Clutch Engaging CLUNK?

Shadow277

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I have a 2016 Mustang GT base model with premium wheels and I know how to drive stick well. I got my 2012 Civic Si to 78k miles with original transmission and clutch with zero issues.

Anyways, with the driver window down, I hear a clunk when the clutch is engaged and I move forward. Same with second gear but you can't really hear it in 3 or anything faster.

What is strange is when I go down hill. If I am stopped, put it in neutral, and relese the brake, no clunk at all. The clunking stops while the clutch pedal is used, weather it is full pressed or not, I can hear it.

I check the suspension and see nothing wrong and the tires has no play at all. No wobbling.

Is my pilot bearing going out? Should I get my tires balanced? I am out of ideas.

 

NGOT8R

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Are you sure you aren’t feeling/hearing driveline backlash from the differential? That clunk is normal when releasing the clutch slowly and moving at an idle.
 
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Shadow277

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Are you sure you aren’t feeling/hearing driveline backlash from the differential? That clunk is normal when releasing the clutch slowly and moving at an idle.
I didn't know that. Anything else I should check?

Being in Phoenix I never put the windows down with the radio on. This is the 3rd year of owning this and drove a motorcycle as my daily, along with the Pandemic closing things for year, I never noticed.

TLDR: I never drove it with the windows down and no radio until now. Work is mentally taxing and now I enjoy driving to just the drone of the motor.
 


NGOT8R

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No need to grease anything, unless you have high mileage. It wouldn’t be a bad idea to drain the differential and put in fresh fluid. My car (2019 Bullitt with 5K miles on the odometer) does this too, as does all manual transmission cars. If your rear end isn’t howling or making grinding noises you’re good.
 
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Shadow277

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No need to grease anything, unless you have high mileage. It wouldn’t be a bad idea to drain the differential and put in fresh fluid. My car (2019 Bullitt with 5K miles on the odometer) does this too, as does all manual transmission cars. If your rear end isn’t howling or making grinding noises you’re good.
I was ways wondering when I should change the diff fluid, especially since I track it a few times out of the year.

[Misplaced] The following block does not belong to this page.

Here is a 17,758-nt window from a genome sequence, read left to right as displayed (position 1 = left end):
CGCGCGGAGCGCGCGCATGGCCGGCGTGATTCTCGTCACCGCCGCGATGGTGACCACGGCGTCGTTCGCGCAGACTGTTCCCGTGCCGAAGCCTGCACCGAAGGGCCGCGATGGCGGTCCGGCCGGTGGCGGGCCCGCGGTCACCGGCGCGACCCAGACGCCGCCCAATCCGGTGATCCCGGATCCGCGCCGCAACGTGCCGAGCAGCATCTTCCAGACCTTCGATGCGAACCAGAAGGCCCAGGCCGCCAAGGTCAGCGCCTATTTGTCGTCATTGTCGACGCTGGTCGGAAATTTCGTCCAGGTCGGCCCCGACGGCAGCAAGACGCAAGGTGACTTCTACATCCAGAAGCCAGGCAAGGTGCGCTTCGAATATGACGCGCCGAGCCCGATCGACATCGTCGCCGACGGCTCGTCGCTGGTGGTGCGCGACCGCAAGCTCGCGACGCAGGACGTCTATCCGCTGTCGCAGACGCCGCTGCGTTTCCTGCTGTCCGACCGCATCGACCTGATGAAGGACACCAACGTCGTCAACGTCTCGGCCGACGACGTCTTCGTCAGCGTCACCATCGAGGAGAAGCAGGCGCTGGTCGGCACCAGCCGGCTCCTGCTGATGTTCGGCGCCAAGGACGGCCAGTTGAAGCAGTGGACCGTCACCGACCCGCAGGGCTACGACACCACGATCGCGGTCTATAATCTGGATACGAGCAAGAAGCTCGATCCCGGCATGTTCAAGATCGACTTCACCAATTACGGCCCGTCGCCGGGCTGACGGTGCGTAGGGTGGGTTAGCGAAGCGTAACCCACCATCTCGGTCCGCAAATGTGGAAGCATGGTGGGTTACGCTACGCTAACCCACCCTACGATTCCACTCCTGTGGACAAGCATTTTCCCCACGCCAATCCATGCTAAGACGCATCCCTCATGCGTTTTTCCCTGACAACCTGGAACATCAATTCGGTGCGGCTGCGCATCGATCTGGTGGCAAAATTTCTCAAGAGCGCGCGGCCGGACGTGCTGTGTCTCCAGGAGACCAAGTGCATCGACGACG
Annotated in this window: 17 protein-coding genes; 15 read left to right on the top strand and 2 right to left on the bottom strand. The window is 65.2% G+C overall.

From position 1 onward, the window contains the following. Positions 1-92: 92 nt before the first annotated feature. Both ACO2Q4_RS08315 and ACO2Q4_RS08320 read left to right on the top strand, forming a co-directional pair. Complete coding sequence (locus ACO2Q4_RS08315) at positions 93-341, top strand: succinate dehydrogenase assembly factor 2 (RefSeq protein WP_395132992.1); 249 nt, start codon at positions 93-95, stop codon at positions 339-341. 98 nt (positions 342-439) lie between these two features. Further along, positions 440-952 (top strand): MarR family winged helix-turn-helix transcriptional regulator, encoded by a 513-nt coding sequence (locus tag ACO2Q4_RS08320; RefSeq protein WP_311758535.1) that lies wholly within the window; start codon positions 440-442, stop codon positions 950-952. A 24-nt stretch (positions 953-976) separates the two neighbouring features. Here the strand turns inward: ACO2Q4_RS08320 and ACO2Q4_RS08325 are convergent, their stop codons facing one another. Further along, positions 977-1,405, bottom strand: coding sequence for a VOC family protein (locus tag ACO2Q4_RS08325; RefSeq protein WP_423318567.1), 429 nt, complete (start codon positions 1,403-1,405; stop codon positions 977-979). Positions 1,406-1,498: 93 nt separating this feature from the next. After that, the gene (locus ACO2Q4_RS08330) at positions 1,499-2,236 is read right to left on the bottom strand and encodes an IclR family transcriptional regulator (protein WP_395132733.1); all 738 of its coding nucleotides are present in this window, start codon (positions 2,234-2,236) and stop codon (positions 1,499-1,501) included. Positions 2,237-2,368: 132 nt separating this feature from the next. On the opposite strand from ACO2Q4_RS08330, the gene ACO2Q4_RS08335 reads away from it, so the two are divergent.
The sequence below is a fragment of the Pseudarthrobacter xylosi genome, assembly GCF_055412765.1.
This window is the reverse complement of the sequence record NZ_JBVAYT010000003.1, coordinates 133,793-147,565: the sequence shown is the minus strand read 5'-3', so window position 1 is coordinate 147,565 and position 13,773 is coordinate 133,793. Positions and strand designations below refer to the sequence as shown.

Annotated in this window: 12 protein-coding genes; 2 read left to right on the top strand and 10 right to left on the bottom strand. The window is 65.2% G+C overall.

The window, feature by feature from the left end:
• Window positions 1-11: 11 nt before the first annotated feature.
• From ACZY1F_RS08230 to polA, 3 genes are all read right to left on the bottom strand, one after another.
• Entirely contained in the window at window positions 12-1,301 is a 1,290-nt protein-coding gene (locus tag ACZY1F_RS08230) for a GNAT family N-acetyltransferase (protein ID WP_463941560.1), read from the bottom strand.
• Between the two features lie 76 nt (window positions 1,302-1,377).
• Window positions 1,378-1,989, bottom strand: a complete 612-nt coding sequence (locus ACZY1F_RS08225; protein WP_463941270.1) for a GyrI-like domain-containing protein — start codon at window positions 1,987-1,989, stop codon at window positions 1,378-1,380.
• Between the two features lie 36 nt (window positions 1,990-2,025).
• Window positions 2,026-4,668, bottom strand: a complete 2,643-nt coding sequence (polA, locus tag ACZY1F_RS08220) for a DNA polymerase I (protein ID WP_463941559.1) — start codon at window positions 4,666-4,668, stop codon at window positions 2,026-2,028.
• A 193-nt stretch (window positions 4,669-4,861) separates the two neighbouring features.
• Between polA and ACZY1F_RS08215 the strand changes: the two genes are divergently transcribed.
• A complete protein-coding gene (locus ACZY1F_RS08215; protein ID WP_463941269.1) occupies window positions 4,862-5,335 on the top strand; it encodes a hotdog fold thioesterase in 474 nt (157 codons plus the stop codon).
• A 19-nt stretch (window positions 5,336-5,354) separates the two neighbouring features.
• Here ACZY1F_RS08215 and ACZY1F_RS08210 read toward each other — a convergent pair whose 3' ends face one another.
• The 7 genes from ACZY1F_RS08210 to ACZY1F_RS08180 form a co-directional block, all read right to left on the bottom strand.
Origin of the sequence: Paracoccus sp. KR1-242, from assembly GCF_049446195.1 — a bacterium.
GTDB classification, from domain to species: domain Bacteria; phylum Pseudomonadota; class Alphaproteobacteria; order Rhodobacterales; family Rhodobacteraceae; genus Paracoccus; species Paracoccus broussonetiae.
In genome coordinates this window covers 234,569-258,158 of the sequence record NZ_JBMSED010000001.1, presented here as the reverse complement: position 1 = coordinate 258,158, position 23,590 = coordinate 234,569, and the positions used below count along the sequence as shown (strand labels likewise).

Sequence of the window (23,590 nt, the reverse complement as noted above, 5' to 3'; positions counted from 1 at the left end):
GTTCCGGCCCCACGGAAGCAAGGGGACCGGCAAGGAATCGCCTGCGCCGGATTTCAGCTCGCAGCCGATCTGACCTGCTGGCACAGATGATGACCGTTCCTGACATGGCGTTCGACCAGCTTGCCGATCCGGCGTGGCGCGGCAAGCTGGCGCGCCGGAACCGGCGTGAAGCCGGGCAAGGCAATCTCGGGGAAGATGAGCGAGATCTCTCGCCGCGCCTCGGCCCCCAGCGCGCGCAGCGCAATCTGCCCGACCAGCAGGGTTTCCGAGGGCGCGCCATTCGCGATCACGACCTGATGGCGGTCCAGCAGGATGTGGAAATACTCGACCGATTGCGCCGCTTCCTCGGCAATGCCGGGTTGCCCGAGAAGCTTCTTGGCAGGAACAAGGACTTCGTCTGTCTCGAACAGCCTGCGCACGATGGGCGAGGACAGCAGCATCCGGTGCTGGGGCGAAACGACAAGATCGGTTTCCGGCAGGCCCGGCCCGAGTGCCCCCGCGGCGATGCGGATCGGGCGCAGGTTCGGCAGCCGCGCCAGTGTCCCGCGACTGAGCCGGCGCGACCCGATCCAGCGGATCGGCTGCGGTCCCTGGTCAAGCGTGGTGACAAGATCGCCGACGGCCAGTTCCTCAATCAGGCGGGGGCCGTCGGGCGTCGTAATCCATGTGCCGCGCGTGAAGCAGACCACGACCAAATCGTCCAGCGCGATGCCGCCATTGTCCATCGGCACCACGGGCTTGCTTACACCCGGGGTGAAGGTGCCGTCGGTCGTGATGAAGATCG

NGOT8R

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I was ways wondering when I should change the diff fluid, especially since I track it a few times out of the year.
Oh yeah, if you’re tracking the car, I recommend changing the fluid. You’ve put some serious heat into the diff., so it’s good to change it now.
 

v8hgt

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Mine is exactly the same. It’s a huge amount of slop for a new car. Very 1970’s Friday afternoon build quality sadly.
 

Zrussian13

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Mine is exactly the same. It’s a huge amount of slop for a new car. Very 1970’s Friday afternoon build quality sadly.
2 piece driveshaft. The slop is built in, not a quality issue. For whatever reason it gets better over time... at least for me it did. Very prevalent early on but haven't even heard it in the last 30-40k miles. At 70k now.
 

jacknifetoaswan

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2 piece driveshaft. The slop is built in, not a quality issue. For whatever reason it gets better over time... at least for me it did. Very prevalent early on but haven't even heard it in the last 30-40k miles. At 70k now.
My driveshaft was replaced under warranty after about 3k miles. The new driveshaft did this exact same thing. Now, at 54k miles, I barely hear it.

JR
 

v8hgt

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In the video above it shows the shaft being rotated as it enters the diff, presumably without the wheels turning as they seem to be grounded. The shaft rotates by hand a huge amount in either direction. While I’m sure the 2 piece driveshaft is also a bit sloppy, the amount of backlash is the diff is inexcusable. Ford are capable of doing better. I rented a LWB transit recently for a day and that was slop free, despite using the same gearbox.
 

velocityblue5.0

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love me some driveline slop! my s197 sounded exactly the same so i’m used to it lol
 

 
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